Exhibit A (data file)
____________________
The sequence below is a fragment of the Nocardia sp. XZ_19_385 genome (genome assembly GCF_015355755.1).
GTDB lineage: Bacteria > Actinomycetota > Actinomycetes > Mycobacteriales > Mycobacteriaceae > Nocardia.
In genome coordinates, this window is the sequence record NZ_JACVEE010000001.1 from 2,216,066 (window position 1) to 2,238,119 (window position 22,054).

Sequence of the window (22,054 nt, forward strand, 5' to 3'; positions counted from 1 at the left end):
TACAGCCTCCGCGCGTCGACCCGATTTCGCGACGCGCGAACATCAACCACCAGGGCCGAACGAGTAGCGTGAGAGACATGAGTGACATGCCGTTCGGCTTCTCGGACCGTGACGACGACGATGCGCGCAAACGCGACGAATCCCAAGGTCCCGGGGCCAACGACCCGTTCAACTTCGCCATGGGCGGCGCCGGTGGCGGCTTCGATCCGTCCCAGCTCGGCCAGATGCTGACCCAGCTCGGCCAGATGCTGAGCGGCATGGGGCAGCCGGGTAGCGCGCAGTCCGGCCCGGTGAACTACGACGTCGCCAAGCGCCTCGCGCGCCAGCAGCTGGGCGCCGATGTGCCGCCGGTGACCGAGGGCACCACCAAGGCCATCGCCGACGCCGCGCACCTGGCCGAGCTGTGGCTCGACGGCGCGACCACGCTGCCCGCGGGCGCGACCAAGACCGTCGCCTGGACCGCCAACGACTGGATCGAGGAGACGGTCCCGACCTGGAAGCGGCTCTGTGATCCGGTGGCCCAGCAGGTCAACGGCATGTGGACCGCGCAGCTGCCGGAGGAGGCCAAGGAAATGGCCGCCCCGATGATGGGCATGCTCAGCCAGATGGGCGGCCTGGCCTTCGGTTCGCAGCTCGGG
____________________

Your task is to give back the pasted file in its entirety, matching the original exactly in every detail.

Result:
The sequence below is a fragment of the Nocardia sp. XZ_19_385 genome (genome assembly GCF_015355755.1).
GTDB lineage: Bacteria > Actinomycetota > Actinomycetes > Mycobacteriales > Mycobacteriaceae > Nocardia.
In genome coordinates, this window is the sequence record NZ_JACVEE010000001.1 from 2,216,066 (window position 1) to 2,238,119 (window position 22,054).

Sequence of the window (22,054 nt, forward strand, 5' to 3'; positions counted from 1 at the left end):
TACAGCCTCCGCGCGTCGACCCGATTTCGCGACGCGCGAACATCAACCACCAGGGCCGAACGAGTAGCGTGAGAGACATGAGTGACATGCCGTTCGGCTTCTCGGACCGTGACGACGACGATGCGCGCAAACGCGACGAATCCCAAGGTCCCGGGGCCAACGACCCGTTCAACTTCGCCATGGGCGGCGCCGGTGGCGGCTTCGATCCGTCCCAGCTCGGCCAGATGCTGACCCAGCTCGGCCAGATGCTGAGCGGCATGGGGCAGCCGGGTAGCGCGCAGTCCGGCCCGGTGAACTACGACGTCGCCAAGCGCCTCGCGCGCCAGCAGCTGGGCGCCGATGTGCCGCCGGTGACCGAGGGCACCACCAAGGCCATCGCCGACGCCGCGCACCTGGCCGAGCTGTGGCTCGACGGCGCGACCACGCTGCCCGCGGGCGCGACCAAGACCGTCGCCTGGACCGCCAACGACTGGATCGAGGAGACGGTCCCGACCTGGAAGCGGCTCTGTGATCCGGTGGCCCAGCAGGTCAACGGCATGTGGACCGCGCAGCTGCCGGAGGAGGCCAAGGAAATGGCCGCCCCGATGATGGGCATGCTCAGCCAGATGGGCGGCCTGGCCTTCGGTTCGCAGCTCGGG